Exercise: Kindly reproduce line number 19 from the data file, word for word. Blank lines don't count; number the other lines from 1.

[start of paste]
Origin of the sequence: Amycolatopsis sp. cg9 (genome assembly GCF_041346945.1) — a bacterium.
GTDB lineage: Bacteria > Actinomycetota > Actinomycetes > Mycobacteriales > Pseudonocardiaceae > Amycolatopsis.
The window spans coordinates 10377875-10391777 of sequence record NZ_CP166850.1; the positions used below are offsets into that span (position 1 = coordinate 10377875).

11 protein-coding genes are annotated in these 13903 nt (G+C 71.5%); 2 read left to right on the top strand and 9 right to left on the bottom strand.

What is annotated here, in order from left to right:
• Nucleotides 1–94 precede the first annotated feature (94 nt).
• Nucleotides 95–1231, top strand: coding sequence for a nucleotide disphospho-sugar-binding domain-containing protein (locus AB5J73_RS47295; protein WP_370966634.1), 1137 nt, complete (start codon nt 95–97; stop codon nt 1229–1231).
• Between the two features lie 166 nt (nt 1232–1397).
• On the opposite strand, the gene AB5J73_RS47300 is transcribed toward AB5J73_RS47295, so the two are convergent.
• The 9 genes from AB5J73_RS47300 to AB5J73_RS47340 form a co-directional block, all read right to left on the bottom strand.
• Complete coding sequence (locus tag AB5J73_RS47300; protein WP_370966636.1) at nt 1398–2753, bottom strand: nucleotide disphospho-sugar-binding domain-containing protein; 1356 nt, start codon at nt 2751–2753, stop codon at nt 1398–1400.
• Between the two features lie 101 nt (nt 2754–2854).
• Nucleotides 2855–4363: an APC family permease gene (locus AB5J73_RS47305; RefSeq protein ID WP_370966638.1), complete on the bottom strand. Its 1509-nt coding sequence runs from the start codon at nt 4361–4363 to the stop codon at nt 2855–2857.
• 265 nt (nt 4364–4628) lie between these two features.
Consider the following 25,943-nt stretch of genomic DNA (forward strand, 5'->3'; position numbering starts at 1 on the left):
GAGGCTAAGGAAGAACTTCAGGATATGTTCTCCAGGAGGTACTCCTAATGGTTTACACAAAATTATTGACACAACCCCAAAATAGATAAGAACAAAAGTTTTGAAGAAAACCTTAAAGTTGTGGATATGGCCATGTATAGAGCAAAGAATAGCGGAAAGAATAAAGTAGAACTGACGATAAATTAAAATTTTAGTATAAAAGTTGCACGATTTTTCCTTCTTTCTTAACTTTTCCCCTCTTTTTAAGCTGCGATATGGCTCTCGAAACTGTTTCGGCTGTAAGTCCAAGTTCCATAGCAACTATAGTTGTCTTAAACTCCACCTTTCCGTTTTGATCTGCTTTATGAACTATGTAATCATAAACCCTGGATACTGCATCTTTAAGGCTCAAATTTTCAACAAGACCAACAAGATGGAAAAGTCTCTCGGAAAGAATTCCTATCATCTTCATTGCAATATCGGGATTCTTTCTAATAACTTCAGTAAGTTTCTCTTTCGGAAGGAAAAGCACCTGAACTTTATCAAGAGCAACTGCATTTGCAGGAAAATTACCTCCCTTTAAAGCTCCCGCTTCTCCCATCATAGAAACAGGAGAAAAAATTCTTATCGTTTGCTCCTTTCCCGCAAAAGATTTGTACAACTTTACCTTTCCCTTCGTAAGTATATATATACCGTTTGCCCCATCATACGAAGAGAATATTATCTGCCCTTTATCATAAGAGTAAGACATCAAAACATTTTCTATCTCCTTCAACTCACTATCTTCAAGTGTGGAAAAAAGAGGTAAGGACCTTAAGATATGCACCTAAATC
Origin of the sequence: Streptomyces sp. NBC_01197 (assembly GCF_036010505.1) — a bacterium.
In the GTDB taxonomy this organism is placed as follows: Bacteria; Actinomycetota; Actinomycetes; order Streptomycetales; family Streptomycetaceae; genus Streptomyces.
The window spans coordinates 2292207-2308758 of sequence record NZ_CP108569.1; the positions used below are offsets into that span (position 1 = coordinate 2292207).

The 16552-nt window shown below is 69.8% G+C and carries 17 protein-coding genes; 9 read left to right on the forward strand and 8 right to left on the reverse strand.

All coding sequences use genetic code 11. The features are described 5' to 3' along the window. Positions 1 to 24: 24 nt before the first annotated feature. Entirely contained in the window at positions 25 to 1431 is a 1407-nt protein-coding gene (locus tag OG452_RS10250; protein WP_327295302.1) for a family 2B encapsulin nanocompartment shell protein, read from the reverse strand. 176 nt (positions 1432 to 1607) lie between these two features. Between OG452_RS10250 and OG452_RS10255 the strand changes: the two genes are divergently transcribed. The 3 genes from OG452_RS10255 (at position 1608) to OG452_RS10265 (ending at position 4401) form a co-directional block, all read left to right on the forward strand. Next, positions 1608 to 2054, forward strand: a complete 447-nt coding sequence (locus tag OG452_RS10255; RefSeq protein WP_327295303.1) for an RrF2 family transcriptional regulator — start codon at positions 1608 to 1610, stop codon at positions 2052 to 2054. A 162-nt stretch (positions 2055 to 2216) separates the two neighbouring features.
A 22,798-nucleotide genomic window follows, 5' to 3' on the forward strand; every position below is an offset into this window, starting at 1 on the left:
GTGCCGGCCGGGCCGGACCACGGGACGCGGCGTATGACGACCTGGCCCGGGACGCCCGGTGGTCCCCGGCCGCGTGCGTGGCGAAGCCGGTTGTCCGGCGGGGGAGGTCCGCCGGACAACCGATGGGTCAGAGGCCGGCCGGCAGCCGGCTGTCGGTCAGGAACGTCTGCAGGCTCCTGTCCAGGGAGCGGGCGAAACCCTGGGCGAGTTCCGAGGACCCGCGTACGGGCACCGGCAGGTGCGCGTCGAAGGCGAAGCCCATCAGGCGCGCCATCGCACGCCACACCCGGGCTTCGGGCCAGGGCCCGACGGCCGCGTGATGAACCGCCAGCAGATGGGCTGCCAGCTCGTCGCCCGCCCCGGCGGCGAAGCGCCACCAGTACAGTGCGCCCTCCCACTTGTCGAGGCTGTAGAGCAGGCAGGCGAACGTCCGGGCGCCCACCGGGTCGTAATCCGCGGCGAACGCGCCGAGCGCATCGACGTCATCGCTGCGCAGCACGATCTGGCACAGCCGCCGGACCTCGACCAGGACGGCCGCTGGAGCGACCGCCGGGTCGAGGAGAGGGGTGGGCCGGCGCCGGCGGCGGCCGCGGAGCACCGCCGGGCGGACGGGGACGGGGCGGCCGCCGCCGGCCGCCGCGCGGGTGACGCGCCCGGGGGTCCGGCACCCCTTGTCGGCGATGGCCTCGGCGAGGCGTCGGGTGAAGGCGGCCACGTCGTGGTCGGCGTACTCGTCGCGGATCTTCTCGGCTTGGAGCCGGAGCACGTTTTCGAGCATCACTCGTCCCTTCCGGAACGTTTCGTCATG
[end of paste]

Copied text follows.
The window spans coordinates 2292207-2308758 of sequence record NZ_CP108569.1; the positions used below are offsets into that span (position 1 = coordinate 2292207).